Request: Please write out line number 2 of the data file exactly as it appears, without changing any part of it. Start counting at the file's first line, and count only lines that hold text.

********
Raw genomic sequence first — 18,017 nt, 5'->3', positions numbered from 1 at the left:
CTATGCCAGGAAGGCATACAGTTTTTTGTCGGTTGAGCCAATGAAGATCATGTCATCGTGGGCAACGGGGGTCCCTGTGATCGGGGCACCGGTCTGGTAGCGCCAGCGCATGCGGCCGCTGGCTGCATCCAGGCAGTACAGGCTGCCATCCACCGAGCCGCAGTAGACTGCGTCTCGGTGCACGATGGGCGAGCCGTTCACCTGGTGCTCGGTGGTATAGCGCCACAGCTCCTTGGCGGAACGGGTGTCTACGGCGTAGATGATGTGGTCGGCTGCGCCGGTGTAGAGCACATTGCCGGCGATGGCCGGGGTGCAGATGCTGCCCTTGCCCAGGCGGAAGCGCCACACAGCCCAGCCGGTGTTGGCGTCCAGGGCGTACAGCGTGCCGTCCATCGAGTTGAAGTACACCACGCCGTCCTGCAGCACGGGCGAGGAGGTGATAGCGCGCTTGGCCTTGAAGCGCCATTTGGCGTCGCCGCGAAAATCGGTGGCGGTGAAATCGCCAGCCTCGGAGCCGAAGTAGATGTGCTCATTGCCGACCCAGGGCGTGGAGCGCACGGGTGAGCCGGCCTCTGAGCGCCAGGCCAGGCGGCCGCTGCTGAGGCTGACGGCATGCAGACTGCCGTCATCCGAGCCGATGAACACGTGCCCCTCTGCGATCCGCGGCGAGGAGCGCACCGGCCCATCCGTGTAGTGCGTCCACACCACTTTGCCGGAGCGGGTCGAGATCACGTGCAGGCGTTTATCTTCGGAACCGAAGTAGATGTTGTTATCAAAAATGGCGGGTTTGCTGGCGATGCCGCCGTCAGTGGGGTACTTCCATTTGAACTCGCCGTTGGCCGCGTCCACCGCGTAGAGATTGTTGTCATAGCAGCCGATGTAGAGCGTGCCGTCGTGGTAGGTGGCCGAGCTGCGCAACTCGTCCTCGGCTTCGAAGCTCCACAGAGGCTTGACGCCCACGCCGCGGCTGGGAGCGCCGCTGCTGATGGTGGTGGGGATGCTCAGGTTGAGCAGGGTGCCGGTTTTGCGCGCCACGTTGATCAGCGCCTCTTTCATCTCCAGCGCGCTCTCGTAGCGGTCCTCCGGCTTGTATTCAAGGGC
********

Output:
CTATGCCAGGAAGGCATACAGTTTTTTGTCGGTTGAGCCAATGAAGATCATGTCATCGTGGGCAACGGGGGTCCCTGTGATCGGGGCACCGGTCTGGTAGCGCCAGCGCATGCGGCCGCTGGCTGCATCCAGGCAGTACAGGCTGCCATCCACCGAGCCGCAGTAGACTGCGTCTCGGTGCACGATGGGCGAGCCGTTCACCTGGTGCTCGGTGGTATAGCGCCACAGCTCCTTGGCGGAACGGGTGTCTACGGCGTAGATGATGTGGTCGGCTGCGCCGGTGTAGAGCACATTGCCGGCGATGGCCGGGGTGCAGATGCTGCCCTTGCCCAGGCGGAAGCGCCACACAGCCCAGCCGGTGTTGGCGTCCAGGGCGTACAGCGTGCCGTCCATCGAGTTGAAGTACACCACGCCGTCCTGCAGCACGGGCGAGGAGGTGATAGCGCGCTTGGCCTTGAAGCGCCATTTGGCGTCGCCGCGAAAATCGGTGGCGGTGAAATCGCCAGCCTCGGAGCCGAAGTAGATGTGCTCATTGCCGACCCAGGGCGTGGAGCGCACGGGTGAGCCGGCCTCTGAGCGCCAGGCCAGGCGGCCGCTGCTGAGGCTGACGGCATGCAGACTGCCGTCATCCGAGCCGATGAACACGTGCCCCTCTGCGATCCGCGGCGAGGAGCGCACCGGCCCATCCGTGTAGTGCGTCCACACCACTTTGCCGGAGCGGGTCGAGATCACGTGCAGGCGTTTATCTTCGGAACCGAAGTAGATGTTGTTATCAAAAATGGCGGGTTTGCTGGCGATGCCGCCGTCAGTGGGGTACTTCCATTTGAACTCGCCGTTGGCCGCGTCCACCGCGTAGAGATTGTTGTCATAGCAGCCGATGTAGAGCGTGCCGTCGTGGTAGGTGGCCGAGCTGCGCAACTCGTCCTCGGCTTCGAAGCTCCACAGAGGCTTGACGCCCACGCCGCGGCTGGGAGCGCCGCTGCTGATGGTGGTGGGGATGCTCAGGTTGAGCAGGGTGCCGGTTTTGCGCGCCACGTTGATCAGCGCCTCTTTCATCTCCAGCGCGCTCTCGTAGCGGTCCTCCGGCTTGTATTCAAGGGC